Treatment for CIRS
First and foremost, you must identify, address, and/or remove the source of your biotoxin exposure. Sometimes this requires addressing multiple biotoxin issues. This may require that you remediate the mold in your home or move, or it may mean you need to receive treatment for Lyme or other tick-borne illnesses, or other contaminations.
During treatment and with the help of your medical professional, you may need to detox and follow an anti-inflammatory diet to help your body deal with and remove the biotoxins. One common detoxifying agent is activated charcoal. You may need to then support your body in healing with certain vitamins, supplements, and probiotics. It is important to consult with your doctor on which supplements you may need. Some many are often low in are vitamin D, iron, magnesium, and B vitamins. Identifying and treating co-infections are very important during this process. If you are positive for Lyme, there are many other common Lyme co-infections, such as Babesia, Anaplasmosis, Ehrlichia, Bartonella, and others.
During your treatment it is ideal to follow a non-toxic lifestyle to help your body heal from the toxic overload. This includes avoiding chemicals and artificial fragrances, consuming the cleanest possible food and water, and making sure you are breathing clean air. You may want to purchase an air-purifier. Treating CIRS can be a long and complicated process, but each thing you can work on to assist healing will help you move towards your goal of health. Make sure you find a practitioner that can support you throughout your healing, and try to surround yourself with friends and family who understand and are supportive.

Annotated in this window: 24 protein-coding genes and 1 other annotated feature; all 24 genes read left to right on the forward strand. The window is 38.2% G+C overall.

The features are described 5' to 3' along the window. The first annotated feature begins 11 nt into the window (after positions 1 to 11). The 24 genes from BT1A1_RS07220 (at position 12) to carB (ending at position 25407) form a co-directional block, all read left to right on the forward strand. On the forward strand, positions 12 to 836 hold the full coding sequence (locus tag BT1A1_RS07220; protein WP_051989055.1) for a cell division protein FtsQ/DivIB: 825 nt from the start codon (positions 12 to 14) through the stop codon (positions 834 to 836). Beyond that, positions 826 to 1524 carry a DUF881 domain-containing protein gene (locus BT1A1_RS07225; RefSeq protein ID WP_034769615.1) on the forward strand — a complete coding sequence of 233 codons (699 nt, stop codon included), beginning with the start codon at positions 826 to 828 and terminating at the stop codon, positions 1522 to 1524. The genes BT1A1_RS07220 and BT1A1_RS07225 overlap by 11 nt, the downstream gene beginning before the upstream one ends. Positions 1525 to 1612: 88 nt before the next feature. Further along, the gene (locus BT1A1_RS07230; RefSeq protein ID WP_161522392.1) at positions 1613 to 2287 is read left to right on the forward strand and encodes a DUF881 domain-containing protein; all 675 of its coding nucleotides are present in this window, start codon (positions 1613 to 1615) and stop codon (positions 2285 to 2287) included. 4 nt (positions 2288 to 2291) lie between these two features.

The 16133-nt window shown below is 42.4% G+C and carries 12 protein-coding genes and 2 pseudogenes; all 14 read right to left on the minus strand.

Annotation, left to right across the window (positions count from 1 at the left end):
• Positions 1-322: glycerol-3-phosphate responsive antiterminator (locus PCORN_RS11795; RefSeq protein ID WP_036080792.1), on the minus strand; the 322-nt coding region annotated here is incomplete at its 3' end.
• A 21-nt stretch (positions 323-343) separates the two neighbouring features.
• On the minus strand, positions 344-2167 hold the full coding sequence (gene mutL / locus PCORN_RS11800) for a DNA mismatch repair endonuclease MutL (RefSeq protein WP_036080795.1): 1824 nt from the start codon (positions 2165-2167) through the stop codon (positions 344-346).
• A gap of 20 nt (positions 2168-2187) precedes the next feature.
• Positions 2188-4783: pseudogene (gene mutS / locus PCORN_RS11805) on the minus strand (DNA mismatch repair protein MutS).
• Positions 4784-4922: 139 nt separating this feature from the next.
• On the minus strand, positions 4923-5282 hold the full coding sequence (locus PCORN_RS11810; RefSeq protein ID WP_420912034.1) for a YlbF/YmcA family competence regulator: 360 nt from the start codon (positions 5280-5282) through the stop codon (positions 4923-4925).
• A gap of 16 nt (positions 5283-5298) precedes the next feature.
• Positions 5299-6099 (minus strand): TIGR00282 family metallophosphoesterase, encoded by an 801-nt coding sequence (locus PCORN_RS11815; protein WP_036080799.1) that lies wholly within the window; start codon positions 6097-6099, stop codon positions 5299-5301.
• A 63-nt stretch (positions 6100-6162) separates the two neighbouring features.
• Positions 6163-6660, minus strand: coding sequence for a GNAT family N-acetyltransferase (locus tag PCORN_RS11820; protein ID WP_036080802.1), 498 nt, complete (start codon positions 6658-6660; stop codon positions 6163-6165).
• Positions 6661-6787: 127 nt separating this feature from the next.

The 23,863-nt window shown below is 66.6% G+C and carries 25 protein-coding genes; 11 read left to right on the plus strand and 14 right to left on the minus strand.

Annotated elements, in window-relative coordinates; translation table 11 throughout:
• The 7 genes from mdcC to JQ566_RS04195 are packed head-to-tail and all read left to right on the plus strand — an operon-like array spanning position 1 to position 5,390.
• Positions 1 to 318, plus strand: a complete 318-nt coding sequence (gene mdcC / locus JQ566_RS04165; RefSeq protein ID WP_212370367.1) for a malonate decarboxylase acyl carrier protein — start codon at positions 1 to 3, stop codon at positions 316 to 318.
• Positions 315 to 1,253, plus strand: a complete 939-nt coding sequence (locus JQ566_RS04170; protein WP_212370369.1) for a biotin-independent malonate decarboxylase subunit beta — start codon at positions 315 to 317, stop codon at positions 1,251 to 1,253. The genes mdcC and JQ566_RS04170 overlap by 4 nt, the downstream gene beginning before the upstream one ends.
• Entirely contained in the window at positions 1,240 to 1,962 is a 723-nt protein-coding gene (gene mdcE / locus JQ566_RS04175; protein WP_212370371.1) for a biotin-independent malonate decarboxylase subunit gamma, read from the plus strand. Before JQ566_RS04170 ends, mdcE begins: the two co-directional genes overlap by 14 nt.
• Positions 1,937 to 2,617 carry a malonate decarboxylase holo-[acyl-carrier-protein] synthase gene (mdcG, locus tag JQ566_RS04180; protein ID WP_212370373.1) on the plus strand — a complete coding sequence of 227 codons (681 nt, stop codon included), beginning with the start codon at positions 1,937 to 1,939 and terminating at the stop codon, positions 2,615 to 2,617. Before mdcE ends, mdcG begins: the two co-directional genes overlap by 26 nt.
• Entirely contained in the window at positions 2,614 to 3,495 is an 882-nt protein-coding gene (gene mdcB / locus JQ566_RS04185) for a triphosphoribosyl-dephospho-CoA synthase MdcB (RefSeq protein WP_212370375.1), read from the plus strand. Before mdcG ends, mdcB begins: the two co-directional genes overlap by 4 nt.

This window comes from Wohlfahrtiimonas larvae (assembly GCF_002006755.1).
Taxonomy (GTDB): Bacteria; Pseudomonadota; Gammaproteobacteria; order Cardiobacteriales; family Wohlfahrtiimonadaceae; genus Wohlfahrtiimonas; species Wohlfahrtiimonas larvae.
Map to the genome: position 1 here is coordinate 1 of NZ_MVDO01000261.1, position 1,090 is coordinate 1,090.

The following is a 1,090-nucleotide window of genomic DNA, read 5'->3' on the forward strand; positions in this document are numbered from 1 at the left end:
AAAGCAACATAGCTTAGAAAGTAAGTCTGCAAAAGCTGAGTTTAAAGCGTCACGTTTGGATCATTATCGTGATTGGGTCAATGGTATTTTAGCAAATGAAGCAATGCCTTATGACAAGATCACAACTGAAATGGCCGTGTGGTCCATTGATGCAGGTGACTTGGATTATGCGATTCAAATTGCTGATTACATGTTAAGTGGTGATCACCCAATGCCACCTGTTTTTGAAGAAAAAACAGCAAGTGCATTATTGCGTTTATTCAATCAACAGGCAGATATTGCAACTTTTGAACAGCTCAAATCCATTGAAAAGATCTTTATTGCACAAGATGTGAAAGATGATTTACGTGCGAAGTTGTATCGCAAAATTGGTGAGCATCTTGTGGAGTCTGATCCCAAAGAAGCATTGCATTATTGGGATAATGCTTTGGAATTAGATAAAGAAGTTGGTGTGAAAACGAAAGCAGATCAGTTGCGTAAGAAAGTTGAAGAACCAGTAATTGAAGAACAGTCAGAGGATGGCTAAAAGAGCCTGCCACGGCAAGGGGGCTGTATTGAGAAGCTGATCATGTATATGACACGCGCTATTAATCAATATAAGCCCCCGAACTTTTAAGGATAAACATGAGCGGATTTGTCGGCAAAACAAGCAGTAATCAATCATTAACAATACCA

Preventing CIRS is somewhat similar to treatment, although does not need to be as aggressive. First, make sure you are living in a home without mold. This can start with testing the home for mold, keeping the home at the ideal humidity levels (between 30-50%), fixing any leaks right away, and using quality air purifiers to keep your indoor air healthy.
Another way to prevent CIRS is to always protect yourself from ticks and tick-borne illnesses. Wear protective clothing and use insect repellent when you are outdoors during tick season. If you are bit, make sure you remove the tick properly (removing the head), and save the tick in a ziplock bag for testing, if needed. Watch for any symptoms of sickness, or a red bulls-eye at the bite site.
In conclusion, CIRS is a chronic illness that is often misdiagnosed. CIRS can occur after exposure to certain biotoxins such as toxic mold and tick-borne illnesses such as Lyme disease. Symptoms vary widely and across many organ systems, and treatment and detox can be a long and complex process. However, it is possible to improve your symptoms and recover your health. Make sure you find an experienced healthcare practitioner to assist you if you believe you suffer from CIRS.